Erie County Update: May 13, 2020
One new case reported as local businesses reminded to follow safety protocol
Kathy Dahlkemper welcomed the "absolutely beautiful Erie County day," reporting that there was one new positive case of COVID-19. The individual is in their 40s, and is located in Zone one (the City of Erie).
This brings the cumulative number of positive cases to 123, with 2,797 negatives (up 63) . There have been 100 recoveries for a total of 23 active cases (two less than yesterday). To date, there have been two deaths of Erie County residents due to COVID-19.
Some of the breakdowns, per the lab-confirmed cases, show the following:
74% Caucasian/White (because of the NEDS classification within this category, 18% of this group are Hispanic/Latinx)
In the surrounding areas, Crawford County stands at 21 positive cases (no change since Monday), while McKean County remains at eight cases, with one death announced Tuesday. Venango County has seven positive cases. Warren County now has two cases – in its first new case since April 3.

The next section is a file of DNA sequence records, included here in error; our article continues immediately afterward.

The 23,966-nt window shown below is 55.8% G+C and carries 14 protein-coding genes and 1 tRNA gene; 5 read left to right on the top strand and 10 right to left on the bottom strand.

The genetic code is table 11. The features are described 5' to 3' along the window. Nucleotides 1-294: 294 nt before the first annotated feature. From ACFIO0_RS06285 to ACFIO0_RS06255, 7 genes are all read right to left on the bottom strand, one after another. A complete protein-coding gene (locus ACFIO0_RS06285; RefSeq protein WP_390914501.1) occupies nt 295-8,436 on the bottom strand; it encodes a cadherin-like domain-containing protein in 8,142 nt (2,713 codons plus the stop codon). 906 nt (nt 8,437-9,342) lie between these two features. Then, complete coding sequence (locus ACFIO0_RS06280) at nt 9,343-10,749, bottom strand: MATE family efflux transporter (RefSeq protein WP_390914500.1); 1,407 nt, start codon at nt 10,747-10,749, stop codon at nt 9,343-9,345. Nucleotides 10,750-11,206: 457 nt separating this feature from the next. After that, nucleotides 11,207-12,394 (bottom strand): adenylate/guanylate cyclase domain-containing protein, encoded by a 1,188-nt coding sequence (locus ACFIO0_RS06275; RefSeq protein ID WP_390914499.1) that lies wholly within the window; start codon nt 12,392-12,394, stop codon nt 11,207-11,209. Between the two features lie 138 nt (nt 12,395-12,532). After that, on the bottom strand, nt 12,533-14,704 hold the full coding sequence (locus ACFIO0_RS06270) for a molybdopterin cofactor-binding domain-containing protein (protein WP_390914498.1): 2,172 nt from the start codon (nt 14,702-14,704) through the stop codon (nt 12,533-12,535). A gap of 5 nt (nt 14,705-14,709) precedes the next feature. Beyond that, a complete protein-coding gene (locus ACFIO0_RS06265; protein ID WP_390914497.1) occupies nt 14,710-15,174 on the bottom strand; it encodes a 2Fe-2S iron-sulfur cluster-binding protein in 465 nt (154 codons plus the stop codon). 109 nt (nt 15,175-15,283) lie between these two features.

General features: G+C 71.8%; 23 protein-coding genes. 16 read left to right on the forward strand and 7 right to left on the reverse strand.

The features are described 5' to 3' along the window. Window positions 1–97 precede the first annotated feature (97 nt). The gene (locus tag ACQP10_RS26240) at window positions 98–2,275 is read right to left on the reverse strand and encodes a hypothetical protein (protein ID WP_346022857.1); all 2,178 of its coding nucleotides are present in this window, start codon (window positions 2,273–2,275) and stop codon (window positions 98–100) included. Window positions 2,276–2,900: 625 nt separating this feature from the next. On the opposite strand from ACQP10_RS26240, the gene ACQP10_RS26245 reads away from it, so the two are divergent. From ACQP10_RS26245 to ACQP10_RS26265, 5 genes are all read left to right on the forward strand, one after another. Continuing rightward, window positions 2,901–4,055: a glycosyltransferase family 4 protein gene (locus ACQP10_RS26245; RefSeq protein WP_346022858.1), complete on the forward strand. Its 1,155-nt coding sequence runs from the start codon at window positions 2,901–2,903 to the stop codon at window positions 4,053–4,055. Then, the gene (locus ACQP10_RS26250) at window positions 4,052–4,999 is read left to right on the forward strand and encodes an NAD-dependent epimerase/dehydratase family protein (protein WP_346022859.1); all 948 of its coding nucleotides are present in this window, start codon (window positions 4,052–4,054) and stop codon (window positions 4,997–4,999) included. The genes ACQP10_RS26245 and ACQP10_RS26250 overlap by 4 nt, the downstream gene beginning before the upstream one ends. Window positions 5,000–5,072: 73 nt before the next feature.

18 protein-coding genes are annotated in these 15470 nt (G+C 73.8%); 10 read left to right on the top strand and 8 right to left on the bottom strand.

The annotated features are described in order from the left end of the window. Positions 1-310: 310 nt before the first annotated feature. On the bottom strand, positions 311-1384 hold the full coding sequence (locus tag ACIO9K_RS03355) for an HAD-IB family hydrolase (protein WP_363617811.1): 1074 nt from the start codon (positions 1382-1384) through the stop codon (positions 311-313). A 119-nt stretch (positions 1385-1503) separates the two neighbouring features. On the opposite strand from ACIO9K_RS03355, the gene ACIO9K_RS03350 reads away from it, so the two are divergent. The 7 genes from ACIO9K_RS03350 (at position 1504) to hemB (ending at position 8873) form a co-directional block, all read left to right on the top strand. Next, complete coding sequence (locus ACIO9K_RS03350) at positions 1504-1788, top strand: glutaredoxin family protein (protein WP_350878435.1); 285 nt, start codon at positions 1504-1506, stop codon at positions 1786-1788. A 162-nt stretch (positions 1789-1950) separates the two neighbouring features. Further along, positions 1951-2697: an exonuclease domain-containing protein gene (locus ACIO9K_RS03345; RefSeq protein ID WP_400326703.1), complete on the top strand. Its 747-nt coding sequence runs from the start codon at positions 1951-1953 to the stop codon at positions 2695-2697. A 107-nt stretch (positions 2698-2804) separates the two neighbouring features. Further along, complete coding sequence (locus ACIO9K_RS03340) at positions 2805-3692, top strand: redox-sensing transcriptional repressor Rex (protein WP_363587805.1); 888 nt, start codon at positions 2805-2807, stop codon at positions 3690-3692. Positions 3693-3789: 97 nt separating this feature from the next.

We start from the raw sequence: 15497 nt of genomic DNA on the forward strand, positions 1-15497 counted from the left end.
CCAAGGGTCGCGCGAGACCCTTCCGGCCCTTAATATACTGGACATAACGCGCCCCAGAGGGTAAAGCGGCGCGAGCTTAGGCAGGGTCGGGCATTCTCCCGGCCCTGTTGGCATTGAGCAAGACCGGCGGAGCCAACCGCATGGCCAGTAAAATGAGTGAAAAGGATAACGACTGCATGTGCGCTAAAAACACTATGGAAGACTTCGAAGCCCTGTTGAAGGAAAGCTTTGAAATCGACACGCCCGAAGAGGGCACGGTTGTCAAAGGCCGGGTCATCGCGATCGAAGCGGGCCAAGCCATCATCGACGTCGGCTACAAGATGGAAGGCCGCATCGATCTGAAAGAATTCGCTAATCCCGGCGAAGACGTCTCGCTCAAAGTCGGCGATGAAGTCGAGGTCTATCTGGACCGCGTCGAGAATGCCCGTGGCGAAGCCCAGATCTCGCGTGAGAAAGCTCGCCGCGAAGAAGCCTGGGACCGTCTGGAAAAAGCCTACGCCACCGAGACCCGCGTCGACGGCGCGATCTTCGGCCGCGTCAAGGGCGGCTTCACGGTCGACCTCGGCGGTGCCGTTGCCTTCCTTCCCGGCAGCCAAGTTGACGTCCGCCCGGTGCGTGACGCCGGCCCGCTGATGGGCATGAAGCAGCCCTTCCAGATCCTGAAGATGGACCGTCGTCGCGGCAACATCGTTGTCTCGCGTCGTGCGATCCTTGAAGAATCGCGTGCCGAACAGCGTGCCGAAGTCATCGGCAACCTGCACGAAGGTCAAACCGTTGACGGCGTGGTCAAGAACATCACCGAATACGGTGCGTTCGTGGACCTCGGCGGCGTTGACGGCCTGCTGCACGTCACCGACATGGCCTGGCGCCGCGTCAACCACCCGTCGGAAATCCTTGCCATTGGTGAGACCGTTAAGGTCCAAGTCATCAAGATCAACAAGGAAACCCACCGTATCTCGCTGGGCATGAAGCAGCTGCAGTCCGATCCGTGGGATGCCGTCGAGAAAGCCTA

Chautauqua County is at 44 cases (up one) and four deaths. Ashtabula County has 199 cases (up six) and 24 deaths (up five).
The county's environmental task force wished to remind all opened businesses that it is mandatory to sign the safety procedures poster, posted where visible. This document can be downloaded and printed from the county's COVID-19 – Business Resources page online. Included in those procedures is the mandated appointment of a "Pandemic Safety Officer" to respond to employee and subcontractor questions concerning those requirements. State government has also translated the document into Nepali, Arabic, Mandarin, Korean, Chinese, Vietnamese, Swahili, and Russian.
Dahlkemper acknowledged one particular "model business" of the day, who is adhering to social distancing guidelines impressively: Nickel Plate Mills on Parade Street.
The Erie County Department of Health recently began a program to distribute informational door-hangers on where to go for up-to-date information on COVID-19, reopening info, and more. Neighborhood organizations and community leaders will go door-to-door in high-need communities to place these.